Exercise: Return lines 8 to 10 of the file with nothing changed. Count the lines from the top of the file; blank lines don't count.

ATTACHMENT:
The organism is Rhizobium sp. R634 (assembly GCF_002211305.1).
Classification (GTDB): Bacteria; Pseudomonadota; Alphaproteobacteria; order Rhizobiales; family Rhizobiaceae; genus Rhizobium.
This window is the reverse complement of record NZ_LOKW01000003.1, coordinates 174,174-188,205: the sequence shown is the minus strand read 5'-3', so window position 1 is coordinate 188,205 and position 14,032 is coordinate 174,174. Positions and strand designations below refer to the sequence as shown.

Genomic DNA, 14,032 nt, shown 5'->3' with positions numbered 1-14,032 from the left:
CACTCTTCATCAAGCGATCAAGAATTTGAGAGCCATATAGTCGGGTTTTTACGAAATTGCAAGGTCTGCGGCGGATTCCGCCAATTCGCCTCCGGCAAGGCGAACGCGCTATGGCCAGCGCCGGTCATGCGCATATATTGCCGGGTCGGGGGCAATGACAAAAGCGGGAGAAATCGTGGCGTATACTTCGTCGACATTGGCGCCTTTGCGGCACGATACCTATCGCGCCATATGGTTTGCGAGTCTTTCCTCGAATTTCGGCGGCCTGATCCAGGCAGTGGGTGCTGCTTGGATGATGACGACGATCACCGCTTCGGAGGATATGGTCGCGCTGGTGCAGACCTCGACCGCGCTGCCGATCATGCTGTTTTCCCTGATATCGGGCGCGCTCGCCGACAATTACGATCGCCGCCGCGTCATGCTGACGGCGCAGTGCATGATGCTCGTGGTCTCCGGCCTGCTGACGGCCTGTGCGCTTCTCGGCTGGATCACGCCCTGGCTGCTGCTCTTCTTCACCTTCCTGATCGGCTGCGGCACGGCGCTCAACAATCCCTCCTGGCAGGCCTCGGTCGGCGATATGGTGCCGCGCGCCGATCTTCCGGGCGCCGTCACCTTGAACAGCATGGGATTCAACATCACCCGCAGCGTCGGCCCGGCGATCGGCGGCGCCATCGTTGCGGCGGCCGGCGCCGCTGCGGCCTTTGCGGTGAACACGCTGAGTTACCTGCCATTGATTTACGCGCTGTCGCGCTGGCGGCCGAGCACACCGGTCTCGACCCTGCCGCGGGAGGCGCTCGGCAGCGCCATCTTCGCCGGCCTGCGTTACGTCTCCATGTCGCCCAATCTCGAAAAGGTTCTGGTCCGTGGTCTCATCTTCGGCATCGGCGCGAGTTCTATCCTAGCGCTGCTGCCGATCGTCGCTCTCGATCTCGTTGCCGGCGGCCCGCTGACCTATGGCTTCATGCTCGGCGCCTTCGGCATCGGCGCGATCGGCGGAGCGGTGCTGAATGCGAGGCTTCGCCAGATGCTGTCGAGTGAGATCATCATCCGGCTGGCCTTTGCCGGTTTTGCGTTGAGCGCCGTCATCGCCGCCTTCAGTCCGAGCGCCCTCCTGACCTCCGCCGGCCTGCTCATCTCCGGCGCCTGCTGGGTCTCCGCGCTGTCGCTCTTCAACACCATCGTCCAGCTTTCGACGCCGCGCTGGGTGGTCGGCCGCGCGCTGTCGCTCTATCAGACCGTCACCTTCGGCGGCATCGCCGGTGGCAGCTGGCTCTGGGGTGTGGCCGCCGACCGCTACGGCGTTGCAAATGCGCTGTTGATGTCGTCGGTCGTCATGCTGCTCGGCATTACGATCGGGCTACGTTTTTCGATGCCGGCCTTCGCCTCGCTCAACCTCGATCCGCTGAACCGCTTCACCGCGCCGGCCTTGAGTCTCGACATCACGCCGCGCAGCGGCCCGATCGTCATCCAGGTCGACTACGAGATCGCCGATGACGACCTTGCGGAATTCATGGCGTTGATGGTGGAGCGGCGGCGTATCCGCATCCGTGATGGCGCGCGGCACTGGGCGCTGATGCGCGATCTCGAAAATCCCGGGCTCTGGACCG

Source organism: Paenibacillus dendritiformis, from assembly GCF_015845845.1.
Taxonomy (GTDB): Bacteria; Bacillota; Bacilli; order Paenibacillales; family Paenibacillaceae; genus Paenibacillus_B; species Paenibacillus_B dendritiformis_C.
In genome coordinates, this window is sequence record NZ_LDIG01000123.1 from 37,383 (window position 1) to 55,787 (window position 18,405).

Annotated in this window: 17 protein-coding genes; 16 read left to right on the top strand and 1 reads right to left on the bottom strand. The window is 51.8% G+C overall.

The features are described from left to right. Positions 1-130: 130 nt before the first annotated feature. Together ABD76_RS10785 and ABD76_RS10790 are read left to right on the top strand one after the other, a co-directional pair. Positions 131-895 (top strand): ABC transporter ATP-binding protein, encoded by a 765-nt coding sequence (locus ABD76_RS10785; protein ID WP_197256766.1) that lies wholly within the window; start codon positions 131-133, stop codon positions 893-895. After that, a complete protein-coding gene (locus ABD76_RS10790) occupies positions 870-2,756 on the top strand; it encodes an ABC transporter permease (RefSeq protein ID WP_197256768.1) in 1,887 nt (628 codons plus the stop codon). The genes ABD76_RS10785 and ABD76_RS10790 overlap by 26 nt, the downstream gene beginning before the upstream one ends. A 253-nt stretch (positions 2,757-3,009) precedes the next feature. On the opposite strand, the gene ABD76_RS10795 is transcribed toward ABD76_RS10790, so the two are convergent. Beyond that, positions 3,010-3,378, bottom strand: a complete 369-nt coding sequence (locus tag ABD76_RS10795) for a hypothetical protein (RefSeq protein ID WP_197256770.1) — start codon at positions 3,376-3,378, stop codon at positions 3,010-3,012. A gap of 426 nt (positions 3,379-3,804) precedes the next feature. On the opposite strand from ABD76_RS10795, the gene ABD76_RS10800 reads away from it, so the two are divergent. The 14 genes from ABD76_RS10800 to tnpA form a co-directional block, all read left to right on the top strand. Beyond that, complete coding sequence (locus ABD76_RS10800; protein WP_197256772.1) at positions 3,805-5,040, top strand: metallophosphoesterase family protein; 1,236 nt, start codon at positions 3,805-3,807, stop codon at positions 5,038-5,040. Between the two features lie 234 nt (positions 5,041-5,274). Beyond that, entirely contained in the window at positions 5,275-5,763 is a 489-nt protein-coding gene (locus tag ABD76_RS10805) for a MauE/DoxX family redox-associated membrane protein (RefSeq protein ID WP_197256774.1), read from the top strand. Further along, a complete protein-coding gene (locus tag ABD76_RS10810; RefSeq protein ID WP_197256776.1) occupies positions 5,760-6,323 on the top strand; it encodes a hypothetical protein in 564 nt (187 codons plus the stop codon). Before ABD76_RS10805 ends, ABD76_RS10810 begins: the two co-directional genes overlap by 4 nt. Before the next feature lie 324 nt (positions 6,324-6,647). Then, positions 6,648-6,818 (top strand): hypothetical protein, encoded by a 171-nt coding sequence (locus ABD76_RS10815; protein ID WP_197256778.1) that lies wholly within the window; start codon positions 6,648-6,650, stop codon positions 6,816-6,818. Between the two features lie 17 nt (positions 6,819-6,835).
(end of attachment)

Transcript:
In genome coordinates, this window is sequence record NZ_LDIG01000123.1 from 37,383 (window position 1) to 55,787 (window position 18,405).

Annotated in this window: 17 protein-coding genes; 16 read left to right on the top strand and 1 reads right to left on the bottom strand. The window is 51.8% G+C overall.

The features are described from left to right. Positions 1-130: 130 nt before the first annotated feature. Together ABD76_RS10785 and ABD76_RS10790 are read left to right on the top strand one after the other, a co-directional pair. Positions 131-895 (top strand): ABC transporter ATP-binding protein, encoded by a 765-nt coding sequence (locus ABD76_RS10785; protein ID WP_197256766.1) that lies wholly within the window; start codon positions 131-133, stop codon positions 893-895. After that, a complete protein-coding gene (locus ABD76_RS10790) occupies positions 870-2,756 on the top strand; it encodes an ABC transporter permease (RefSeq protein ID WP_197256768.1) in 1,887 nt (628 codons plus the stop codon). The genes ABD76_RS10785 and ABD76_RS10790 overlap by 26 nt, the downstream gene beginning before the upstream one ends. A 253-nt stretch (positions 2,757-3,009) precedes the next feature. On the opposite strand, the gene ABD76_RS10795 is transcribed toward ABD76_RS10790, so the two are convergent. Beyond that, positions 3,010-3,378, bottom strand: a complete 369-nt coding sequence (locus tag ABD76_RS10795) for a hypothetical protein (RefSeq protein ID WP_197256770.1) — start codon at positions 3,376-3,378, stop codon at positions 3,010-3,012. A gap of 426 nt (positions 3,379-3,804) precedes the next feature. On the opposite strand from ABD76_RS10795, the gene ABD76_RS10800 reads away from it, so the two are divergent. The 14 genes from ABD76_RS10800 to tnpA form a co-directional block, all read left to right on the top strand. Beyond that, complete coding sequence (locus ABD76_RS10800; protein WP_197256772.1) at positions 3,805-5,040, top strand: metallophosphoesterase family protein; 1,236 nt, start codon at positions 3,805-3,807, stop codon at positions 5,038-5,040. Between the two features lie 234 nt (positions 5,041-5,274). Beyond that, entirely contained in the window at positions 5,275-5,763 is a 489-nt protein-coding gene (locus tag ABD76_RS10805) for a MauE/DoxX family redox-associated membrane protein (RefSeq protein ID WP_197256774.1), read from the top strand. Further along, a complete protein-coding gene (locus tag ABD76_RS10810; RefSeq protein ID WP_197256776.1) occupies positions 5,760-6,323 on the top strand; it encodes a hypothetical protein in 564 nt (187 codons plus the stop codon). Before ABD76_RS10805 ends, ABD76_RS10810 begins: the two co-directional genes overlap by 4 nt. Before the next feature lie 324 nt (positions 6,324-6,647). Then, positions 6,648-6,818 (top strand): hypothetical protein, encoded by a 171-nt coding sequence (locus ABD76_RS10815; protein ID WP_197256778.1) that lies wholly within the window; start codon positions 6,648-6,650, stop codon positions 6,816-6,818. Between the two features lie 17 nt (positions 6,819-6,835).